The Department of Health (DH) is rolling out the third phase of the Colorectal Cancer Screening Pilot Programme on November 27, extending the coverage to about 380,000 eligible Hong Kong residents born in the years 1952 to 1955 for enrollment in subsidised screening tests for the prevention of colorectal cancer.

At a press conference on November 20, the Head of the Surveillance and Epidemiology Branch of the DH's Centre for Health Protection, Dr Regina Ching, called on eligible persons to join the Programme as soon as possible. "Colorectal cancer is preventable through a healthy lifestyle and well-organised screening. Screening helps identify people who are more likely to have or already have the disease, so that treatment can be provided earlier to improve the chances of a cure," she said.

While the third phase will be extended to Hong Kong residents born between 1952 and 1955, eligible persons from phases one and two, i.e. those born in the years 1946 to 1951, who have not yet taken part in the Programme, can continue to do so, Ching added.

Close to 300 cases of colorectal cancer diagnosed since the launch of the Programme

She said, "Colorectal cancer has topped the list of cancer incidences in Hong Kong for three consecutive years. In 2015, there were 5 036 newly diagnosed colorectal cancer cases, accounting for 16.6% of all new cancer cases, or about one in six new cancer cases. In 2016, colorectal cancer resulted in 2 089 deaths, accounting for 14.7% of all cancer deaths, or about one in seven cancer deaths. It is the second most common cause of cancer death in Hong Kong, coming only after lung cancer."



The government in September last year launched a three-year Pilot Programme to subsidise asymptomatic Hong Kong residents born from 1946 to 1955 to undergo screening tests in phases. As of November 17, 644 primary care doctors (PCDs) and 154 colonoscopy specialists (CSs) had enrolled in the Programme, with about 42 000 eligible persons joining as participants.

According to the DH's figures, in the first 12 months since the launch of the Programme, i.e. as at September 27 this year, of the 39 280 participants whose stool specimens were analysable, 5 286 (13.5%) tested positive in the Faecal Immunochemical Test (FIT). Among them, 4 501 participants completed the colonoscopy examination, of whom 3 974 had polyps removed. Further examination of the removed polyps revealed 3 089 cases of colorectal adenomas and 291 cases of colorectal cancer.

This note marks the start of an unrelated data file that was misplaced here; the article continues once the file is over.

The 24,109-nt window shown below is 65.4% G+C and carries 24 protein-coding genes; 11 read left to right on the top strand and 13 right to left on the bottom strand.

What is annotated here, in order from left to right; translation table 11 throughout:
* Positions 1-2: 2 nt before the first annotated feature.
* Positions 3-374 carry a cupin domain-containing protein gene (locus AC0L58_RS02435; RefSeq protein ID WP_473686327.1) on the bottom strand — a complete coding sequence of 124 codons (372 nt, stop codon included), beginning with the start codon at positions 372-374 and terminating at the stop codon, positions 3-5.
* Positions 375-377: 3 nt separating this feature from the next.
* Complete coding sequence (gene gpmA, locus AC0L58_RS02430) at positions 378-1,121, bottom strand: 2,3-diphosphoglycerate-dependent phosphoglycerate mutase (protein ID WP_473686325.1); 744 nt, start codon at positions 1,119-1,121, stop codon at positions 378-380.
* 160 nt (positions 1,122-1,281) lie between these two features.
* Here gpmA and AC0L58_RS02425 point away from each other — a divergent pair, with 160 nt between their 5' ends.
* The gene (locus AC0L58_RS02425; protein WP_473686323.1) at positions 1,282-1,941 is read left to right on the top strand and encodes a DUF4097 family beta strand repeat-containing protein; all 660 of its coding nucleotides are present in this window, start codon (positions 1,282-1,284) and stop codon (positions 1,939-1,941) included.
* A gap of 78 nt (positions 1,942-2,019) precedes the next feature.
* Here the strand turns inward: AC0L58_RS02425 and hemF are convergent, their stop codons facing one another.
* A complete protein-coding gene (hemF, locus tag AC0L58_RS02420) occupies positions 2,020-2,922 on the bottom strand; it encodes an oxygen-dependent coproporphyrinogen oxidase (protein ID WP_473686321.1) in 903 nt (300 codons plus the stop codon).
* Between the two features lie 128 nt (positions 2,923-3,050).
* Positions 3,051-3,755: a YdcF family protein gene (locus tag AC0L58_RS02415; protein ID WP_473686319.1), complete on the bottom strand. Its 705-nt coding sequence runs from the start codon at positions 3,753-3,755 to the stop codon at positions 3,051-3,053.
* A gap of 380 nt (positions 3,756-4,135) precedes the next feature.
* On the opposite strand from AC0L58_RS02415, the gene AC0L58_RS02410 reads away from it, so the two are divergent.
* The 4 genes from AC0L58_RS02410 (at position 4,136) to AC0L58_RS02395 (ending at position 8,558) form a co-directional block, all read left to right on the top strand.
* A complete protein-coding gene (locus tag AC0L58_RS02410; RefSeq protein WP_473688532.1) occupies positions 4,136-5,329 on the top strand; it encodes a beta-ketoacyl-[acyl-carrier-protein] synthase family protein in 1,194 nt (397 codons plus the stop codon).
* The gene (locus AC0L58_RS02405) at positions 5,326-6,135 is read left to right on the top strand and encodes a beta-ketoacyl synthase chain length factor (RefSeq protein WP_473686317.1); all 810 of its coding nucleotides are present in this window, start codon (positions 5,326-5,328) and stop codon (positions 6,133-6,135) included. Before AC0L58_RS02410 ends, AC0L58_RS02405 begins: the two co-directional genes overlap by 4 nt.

Most of the cancerous lesions detected belonged to earlier stages

Ching said, "Close to 70% of participants who had completed the colonoscopy examination were diagnosed with colorectal adenomas. By removing colorectal adenomas in the course of examination, such lesions are prevented from turning into cancer. Meanwhile, preliminary analysis of 55 colorectal cancer cases detected during phase one of the Programme revealed that most of such cancerous lesions belonged to earlier stages of the disease, giving the patients higher chances for better treatment response and a more favourable prognosis.

"The DH will closely monitor the Programme's implementation and progress and review the services regularly with a view to fine-tuning its operation."

The screening pathway of the Programme comprises two stages: (1) Eligible persons first make an appointment with an enrolled PCD. Upon enrolment, the participant will receive a government subsidy to undergo FIT; and (2) If the FIT result is positive, the participant will be referred by the PCD to receive a colonoscopy examination in order to find out the cause of bleeding. The participant may choose any CS enrolled in the Pilot Programme.

To encourage the participation of eligible persons and their completion of the screening pathway, the screening process is heavily subsidised by the government. For FIT screening, the enrolled PCDs usually provide one consultation for each participant and arrange a second consultation only if the FIT result is positive. The government will provide a subsidy amount of $280 for each consultation. As for the colonoscopy examination, the subsidy amount is $7,800 if no polyp is detected, while the amount will be $8,500 if polyp(s) are found and removed. The costs of the laboratory test for FIT and the histopathology are also covered by the government.

Enrolled doctors, on top of the government subsidy, may charge more when providing specified services. While there is no cap on the copayment charged by enrolled PCDs, a cap of $1,000 is set on the copayment charged by enrolled CSs for the standard package of colonoscopy services. MIMS

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